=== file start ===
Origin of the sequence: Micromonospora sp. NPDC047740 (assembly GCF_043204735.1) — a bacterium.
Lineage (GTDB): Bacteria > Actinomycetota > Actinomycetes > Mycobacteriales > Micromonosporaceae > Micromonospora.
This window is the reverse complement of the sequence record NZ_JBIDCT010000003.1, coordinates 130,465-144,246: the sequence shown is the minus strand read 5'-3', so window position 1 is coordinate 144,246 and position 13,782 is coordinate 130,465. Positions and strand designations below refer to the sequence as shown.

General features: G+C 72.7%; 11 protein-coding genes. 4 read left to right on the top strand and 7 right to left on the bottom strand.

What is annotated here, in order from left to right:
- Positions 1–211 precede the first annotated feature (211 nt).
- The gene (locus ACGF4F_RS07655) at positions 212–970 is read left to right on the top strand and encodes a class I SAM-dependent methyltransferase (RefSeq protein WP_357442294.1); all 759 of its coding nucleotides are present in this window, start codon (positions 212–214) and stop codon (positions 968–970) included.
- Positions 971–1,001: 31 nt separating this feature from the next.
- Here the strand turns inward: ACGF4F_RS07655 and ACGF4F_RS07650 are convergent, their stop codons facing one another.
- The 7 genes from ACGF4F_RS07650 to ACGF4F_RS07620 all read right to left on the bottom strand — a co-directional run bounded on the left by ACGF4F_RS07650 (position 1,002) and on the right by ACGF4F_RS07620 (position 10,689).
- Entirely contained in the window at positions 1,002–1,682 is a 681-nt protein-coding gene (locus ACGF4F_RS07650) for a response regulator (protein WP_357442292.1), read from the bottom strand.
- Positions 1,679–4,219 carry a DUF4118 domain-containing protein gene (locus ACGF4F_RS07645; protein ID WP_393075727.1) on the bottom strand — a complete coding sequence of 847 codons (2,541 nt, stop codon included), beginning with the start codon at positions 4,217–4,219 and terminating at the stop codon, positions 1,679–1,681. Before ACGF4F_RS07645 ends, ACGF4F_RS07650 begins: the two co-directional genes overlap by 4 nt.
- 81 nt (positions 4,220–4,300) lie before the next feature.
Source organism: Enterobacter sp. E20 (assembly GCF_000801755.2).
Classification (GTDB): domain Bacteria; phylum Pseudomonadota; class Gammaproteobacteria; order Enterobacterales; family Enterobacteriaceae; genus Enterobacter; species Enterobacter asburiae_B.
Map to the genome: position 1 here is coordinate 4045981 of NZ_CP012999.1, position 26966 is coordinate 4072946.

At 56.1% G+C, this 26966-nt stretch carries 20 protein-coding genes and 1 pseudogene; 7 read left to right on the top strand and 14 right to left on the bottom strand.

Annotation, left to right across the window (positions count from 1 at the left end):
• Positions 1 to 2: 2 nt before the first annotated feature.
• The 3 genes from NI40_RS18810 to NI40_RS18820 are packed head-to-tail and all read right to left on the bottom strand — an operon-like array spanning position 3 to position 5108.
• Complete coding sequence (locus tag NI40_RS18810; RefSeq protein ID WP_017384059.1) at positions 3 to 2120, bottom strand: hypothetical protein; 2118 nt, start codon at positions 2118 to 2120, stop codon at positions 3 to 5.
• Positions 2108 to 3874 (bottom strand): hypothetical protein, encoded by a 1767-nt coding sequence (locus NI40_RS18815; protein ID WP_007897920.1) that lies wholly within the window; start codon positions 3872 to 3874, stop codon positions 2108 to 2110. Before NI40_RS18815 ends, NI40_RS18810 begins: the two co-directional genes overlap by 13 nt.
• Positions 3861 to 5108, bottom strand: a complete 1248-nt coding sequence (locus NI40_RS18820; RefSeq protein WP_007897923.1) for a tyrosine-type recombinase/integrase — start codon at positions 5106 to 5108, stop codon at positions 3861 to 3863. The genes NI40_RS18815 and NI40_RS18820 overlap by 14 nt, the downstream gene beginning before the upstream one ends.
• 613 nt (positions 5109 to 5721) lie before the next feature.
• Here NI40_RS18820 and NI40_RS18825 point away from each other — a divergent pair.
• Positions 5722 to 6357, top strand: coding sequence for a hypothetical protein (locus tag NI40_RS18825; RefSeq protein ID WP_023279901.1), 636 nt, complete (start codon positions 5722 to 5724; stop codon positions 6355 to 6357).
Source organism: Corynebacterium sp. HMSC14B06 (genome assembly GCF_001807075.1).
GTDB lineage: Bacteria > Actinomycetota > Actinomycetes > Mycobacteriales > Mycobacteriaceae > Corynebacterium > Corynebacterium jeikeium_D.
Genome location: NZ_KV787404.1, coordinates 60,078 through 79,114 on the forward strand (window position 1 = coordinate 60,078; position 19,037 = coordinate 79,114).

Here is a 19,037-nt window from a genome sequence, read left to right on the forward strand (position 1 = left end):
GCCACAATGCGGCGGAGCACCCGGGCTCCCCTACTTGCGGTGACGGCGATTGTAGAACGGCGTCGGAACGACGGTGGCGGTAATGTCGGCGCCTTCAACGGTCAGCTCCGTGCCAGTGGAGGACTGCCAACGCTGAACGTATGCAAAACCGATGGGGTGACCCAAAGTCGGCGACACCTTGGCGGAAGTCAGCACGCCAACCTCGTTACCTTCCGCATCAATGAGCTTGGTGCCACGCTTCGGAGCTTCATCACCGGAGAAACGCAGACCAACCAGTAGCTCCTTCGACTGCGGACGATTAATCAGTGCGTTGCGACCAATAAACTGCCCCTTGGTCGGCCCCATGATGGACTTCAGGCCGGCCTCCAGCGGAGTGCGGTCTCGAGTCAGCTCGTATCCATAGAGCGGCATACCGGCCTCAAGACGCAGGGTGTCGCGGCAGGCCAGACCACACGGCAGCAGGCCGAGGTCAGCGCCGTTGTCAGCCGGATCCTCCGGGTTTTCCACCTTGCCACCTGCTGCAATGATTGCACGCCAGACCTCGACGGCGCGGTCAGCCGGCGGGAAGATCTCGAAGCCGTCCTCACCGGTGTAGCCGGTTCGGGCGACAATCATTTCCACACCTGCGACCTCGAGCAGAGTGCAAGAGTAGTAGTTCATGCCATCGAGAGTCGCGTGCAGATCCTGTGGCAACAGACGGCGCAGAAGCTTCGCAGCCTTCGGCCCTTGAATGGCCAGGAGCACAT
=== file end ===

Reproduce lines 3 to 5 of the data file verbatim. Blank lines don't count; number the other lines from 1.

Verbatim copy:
This window is the reverse complement of the sequence record NZ_JBIDCT010000003.1, coordinates 130,465-144,246: the sequence shown is the minus strand read 5'-3', so window position 1 is coordinate 144,246 and position 13,782 is coordinate 130,465. Positions and strand designations below refer to the sequence as shown.

General features: G+C 72.7%; 11 protein-coding genes. 4 read left to right on the top strand and 7 right to left on the bottom strand.

What is annotated here, in order from left to right: